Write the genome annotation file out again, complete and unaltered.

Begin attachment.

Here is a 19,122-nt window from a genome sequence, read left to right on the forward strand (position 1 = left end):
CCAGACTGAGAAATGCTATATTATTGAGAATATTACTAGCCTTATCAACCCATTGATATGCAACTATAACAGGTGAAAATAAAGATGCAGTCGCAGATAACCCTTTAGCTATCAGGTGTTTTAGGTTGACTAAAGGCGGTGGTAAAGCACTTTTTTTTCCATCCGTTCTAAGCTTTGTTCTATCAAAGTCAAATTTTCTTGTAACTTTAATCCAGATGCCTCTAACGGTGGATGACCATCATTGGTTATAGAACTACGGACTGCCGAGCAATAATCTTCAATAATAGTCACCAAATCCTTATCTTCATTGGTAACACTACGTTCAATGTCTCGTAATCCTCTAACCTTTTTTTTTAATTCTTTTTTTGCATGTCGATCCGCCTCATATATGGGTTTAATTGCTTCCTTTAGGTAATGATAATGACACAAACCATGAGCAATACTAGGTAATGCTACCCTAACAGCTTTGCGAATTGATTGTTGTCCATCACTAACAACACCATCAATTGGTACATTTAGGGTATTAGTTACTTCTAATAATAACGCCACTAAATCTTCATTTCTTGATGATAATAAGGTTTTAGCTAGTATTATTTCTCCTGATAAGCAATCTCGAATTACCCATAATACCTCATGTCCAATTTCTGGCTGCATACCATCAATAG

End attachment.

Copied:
Here is a 19,122-nt window from a genome sequence, read left to right on the forward strand (position 1 = left end):
CCAGACTGAGAAATGCTATATTATTGAGAATATTACTAGCCTTATCAACCCATTGATATGCAACTATAACAGGTGAAAATAAAGATGCAGTCGCAGATAACCCTTTAGCTATCAGGTGTTTTAGGTTGACTAAAGGCGGTGGTAAAGCACTTTTTTTTCCATCCGTTCTAAGCTTTGTTCTATCAAAGTCAAATTTTCTTGTAACTTTAATCCAGATGCCTCTAACGGTGGATGACCATCATTGGTTATAGAACTACGGACTGCCGAGCAATAATCTTCAATAATAGTCACCAAATCCTTATCTTCATTGGTAACACTACGTTCAATGTCTCGTAATCCTCTAACCTTTTTTTTTAATTCTTTTTTTGCATGTCGATCCGCCTCATATATGGGTTTAATTGCTTCCTTTAGGTAATGATAATGACACAAACCATGAGCAATACTAGGTAATGCTACCCTAACAGCTTTGCGAATTGATTGTTGTCCATCACTAACAACACCATCAATTGGTACATTTAGGGTATTAGTTACTTCTAATAATAACGCCACTAAATCTTCATTTCTTGATGATAATAAGGTTTTAGCTAGTATTATTTCTCCTGATAAGCAATCTCGAATTACCCATAATACCTCATGTCCAATTTCTGGCTGCATACCATCAATAG